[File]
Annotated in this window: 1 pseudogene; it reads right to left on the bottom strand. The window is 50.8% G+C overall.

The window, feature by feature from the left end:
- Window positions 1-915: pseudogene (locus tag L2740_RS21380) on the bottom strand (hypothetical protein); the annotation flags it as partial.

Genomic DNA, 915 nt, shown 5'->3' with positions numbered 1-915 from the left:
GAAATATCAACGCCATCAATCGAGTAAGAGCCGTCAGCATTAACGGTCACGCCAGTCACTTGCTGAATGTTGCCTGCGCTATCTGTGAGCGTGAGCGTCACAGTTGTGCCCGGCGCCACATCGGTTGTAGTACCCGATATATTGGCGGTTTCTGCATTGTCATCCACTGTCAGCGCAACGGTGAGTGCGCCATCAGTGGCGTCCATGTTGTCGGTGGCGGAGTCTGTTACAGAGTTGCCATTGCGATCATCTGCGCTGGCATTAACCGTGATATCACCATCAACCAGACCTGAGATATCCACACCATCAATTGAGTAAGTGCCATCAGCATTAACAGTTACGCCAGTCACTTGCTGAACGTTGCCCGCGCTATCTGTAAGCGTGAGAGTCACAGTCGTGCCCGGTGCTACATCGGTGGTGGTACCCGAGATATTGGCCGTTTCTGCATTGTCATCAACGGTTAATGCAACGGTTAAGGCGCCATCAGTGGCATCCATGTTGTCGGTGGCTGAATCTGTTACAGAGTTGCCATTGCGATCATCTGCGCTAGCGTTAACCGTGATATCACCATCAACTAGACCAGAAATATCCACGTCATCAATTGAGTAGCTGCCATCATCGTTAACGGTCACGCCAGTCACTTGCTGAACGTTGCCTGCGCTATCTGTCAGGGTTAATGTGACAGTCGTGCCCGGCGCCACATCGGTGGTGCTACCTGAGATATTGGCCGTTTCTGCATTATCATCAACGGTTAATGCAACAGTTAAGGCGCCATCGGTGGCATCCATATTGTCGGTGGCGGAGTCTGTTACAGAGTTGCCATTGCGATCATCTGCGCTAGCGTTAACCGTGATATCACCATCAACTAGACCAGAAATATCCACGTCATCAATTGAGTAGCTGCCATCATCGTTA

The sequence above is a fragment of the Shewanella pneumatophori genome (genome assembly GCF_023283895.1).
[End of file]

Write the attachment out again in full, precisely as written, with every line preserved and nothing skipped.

Annotated in this window: 1 pseudogene; it reads right to left on the bottom strand. The window is 50.8% G+C overall.

The window, feature by feature from the left end:
- Window positions 1-915: pseudogene (locus tag L2740_RS21380) on the bottom strand (hypothetical protein); the annotation flags it as partial.

Genomic DNA, 915 nt, shown 5'->3' with positions numbered 1-915 from the left:
GAAATATCAACGCCATCAATCGAGTAAGAGCCGTCAGCATTAACGGTCACGCCAGTCACTTGCTGAATGTTGCCTGCGCTATCTGTGAGCGTGAGCGTCACAGTTGTGCCCGGCGCCACATCGGTTGTAGTACCCGATATATTGGCGGTTTCTGCATTGTCATCCACTGTCAGCGCAACGGTGAGTGCGCCATCAGTGGCGTCCATGTTGTCGGTGGCGGAGTCTGTTACAGAGTTGCCATTGCGATCATCTGCGCTGGCATTAACCGTGATATCACCATCAACCAGACCTGAGATATCCACACCATCAATTGAGTAAGTGCCATCAGCATTAACAGTTACGCCAGTCACTTGCTGAACGTTGCCCGCGCTATCTGTAAGCGTGAGAGTCACAGTCGTGCCCGGTGCTACATCGGTGGTGGTACCCGAGATATTGGCCGTTTCTGCATTGTCATCAACGGTTAATGCAACGGTTAAGGCGCCATCAGTGGCATCCATGTTGTCGGTGGCTGAATCTGTTACAGAGTTGCCATTGCGATCATCTGCGCTAGCGTTAACCGTGATATCACCATCAACTAGACCAGAAATATCCACGTCATCAATTGAGTAGCTGCCATCATCGTTAACGGTCACGCCAGTCACTTGCTGAACGTTGCCTGCGCTATCTGTCAGGGTTAATGTGACAGTCGTGCCCGGCGCCACATCGGTGGTGCTACCTGAGATATTGGCCGTTTCTGCATTATCATCAACGGTTAATGCAACAGTTAAGGCGCCATCGGTGGCATCCATATTGTCGGTGGCGGAGTCTGTTACAGAGTTGCCATTGCGATCATCTGCGCTAGCGTTAACCGTGATATCACCATCAACTAGACCAGAAATATCCACGTCATCAATTGAGTAGCTGCCATCATCGTTA

The sequence above is a fragment of the Shewanella pneumatophori genome (genome assembly GCF_023283895.1).